Bitcoin wasn’t an early adopter of most technological advancements that were build to enhance some of its key issues. In fact, the community has always preferred smooth upgrades, no matter how game-changing these innovations were touted to be, with their adoption being slow. Along the same lines, BitMEX Research tweeted recently,
“Bitcoin is unlikely to have a sudden technological breakthrough that provides the scalability & privacy users want. Instead, Bitcoin may slowly improve over years. Individual upgrades are not only beneficial on a stand alone basis, but crucially they also complement each other.”
While BitMEX Research noted that there wouldn’t be any breakthroughs this year, 2020-2021 has seen some important upgrades lined up for the Bitcoin ecosystem. Bitcoin soft fork upgrade proposal includes a new digital signature scheme aka Schnorr, and another, a complementary upgrade called Taproot. The upgrades are structured to ensure that they simultaneously improve both scalability and privacy.
The main bone of contention according to the research was however, likely to be “the absence of the inclusion of other ideas or arguments over why to do it this particular way,” a subject that has been long debated in the past and has resulted in delays of many implementations.
Bitcoin’s technological improvement over the years
One of the most crucial advancements in the space was the time-based script extension CheckLockTimeVerify or the CLTV that was merged into the Bitcoin core in the latter part of 2015. This allowed transaction outputs, instead of whole transactions, to be encumbered by a timelock and hence, enabled the proper establishment of payment channels. This patch was proposed by prominent Bitcoin Core developer Peter Todd. With the implementation of CLTV, Bitcoin users were able to transact cheaper, faster, and at a higher volume than usual, all while leveraging the pros that blockchain offered.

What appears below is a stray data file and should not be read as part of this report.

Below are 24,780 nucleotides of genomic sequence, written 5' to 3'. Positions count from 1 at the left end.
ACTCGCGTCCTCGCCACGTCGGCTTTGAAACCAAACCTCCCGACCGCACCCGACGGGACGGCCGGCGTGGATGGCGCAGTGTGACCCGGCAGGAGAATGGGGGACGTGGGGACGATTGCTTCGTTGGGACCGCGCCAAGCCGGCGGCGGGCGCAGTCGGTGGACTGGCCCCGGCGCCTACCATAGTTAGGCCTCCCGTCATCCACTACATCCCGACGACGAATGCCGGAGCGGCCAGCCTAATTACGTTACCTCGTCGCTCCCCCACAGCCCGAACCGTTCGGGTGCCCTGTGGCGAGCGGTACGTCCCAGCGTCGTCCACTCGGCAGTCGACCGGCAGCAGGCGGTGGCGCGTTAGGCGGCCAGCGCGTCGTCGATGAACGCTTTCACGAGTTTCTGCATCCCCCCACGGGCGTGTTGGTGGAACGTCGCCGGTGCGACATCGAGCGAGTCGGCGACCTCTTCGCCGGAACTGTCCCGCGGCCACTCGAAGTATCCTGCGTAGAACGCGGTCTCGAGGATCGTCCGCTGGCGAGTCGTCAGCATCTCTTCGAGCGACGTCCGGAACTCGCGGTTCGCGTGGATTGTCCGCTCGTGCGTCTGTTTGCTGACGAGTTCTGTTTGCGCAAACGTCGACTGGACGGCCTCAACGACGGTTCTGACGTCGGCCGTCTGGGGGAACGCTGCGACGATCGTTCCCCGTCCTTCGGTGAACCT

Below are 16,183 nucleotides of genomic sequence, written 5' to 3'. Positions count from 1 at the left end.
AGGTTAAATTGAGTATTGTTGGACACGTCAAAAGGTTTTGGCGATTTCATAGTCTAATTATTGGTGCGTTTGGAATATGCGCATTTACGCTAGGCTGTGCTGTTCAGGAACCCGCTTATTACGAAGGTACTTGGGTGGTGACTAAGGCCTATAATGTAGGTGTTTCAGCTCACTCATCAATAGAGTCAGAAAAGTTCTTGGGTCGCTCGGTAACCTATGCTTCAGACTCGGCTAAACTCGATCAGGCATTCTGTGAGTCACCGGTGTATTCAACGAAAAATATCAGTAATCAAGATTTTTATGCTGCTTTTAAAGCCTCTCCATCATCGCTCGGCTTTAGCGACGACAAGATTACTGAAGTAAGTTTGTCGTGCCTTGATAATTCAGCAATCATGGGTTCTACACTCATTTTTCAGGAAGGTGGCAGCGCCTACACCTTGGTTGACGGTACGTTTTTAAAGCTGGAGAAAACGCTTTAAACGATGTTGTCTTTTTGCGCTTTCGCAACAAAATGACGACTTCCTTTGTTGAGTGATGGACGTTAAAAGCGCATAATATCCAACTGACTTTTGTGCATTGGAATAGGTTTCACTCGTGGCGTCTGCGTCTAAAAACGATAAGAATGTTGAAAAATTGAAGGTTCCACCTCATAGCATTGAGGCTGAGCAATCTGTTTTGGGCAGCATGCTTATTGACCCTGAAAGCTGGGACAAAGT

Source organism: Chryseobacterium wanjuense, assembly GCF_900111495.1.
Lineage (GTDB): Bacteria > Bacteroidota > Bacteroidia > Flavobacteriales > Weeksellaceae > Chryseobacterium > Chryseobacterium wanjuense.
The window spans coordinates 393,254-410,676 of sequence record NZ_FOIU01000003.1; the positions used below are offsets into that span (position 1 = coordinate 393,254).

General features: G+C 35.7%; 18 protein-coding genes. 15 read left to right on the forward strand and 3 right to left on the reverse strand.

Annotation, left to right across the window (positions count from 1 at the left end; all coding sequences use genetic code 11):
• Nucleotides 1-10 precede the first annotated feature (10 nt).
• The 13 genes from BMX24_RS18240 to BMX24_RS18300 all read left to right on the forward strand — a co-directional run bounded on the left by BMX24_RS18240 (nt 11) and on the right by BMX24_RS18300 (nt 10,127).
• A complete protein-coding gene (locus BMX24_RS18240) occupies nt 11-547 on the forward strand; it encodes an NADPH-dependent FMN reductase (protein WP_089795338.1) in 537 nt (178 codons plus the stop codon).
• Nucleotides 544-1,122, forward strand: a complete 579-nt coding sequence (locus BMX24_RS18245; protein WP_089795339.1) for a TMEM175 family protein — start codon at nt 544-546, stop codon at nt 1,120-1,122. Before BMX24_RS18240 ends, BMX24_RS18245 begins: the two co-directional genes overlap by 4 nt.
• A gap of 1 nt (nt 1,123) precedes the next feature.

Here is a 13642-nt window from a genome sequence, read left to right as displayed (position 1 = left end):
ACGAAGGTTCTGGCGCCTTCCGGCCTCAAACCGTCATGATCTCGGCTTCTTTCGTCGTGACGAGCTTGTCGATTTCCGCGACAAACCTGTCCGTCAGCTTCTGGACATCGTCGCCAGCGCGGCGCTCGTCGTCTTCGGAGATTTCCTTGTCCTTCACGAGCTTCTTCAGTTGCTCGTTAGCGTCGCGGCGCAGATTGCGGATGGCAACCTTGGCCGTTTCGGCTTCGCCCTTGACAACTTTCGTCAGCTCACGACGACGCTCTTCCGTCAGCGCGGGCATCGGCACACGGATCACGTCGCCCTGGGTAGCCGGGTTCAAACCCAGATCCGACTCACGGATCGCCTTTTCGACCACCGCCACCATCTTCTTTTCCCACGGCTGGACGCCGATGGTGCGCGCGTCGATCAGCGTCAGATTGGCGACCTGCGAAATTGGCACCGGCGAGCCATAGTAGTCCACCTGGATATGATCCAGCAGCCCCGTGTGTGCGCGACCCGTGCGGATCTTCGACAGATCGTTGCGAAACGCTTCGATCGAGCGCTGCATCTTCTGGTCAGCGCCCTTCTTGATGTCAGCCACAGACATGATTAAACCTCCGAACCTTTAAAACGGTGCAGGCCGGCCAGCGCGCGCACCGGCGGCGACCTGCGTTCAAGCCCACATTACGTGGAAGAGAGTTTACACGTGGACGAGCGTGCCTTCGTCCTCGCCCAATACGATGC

Then came the Relative Lock time which was implemented in mid-2016. This soft fork gave consensus-enforced meaning to some values in the nSequence field [ a part of every transaction input], creating a “relative locktime.” As specified by Bitcoin Wiki, this allowed “an input to specify the earliest time it can be added to a block based on how long ago the output being spent by that input was included in a block on the blockchain.”
SegWit or Segregated Witness also recorded a slower adoption rate, something which could be attributed to reluctant miners, as well as top crypto-exchanges. Since the upgrade was a soft fork, this enabled network participants to voluntarily opt for SegWit. Non-upgraded users could still continue using their existing full node software without much hassle. This protocol upgrade was implemented only after a successful implementation on the Litecoin network a couple of months earlier.
Slow adoption could also be attributed to instances of potential vulnerabilities cropping up in these major upgrades. Recently, Lightning developer Rusty Russell revealed a bug in Lightning projects that could have led to the loss of a significant amount of Bitcoin. Even as the bug was fixed, the disclosure was bad enough to make headlines and contribute to subsequent FUD within the community.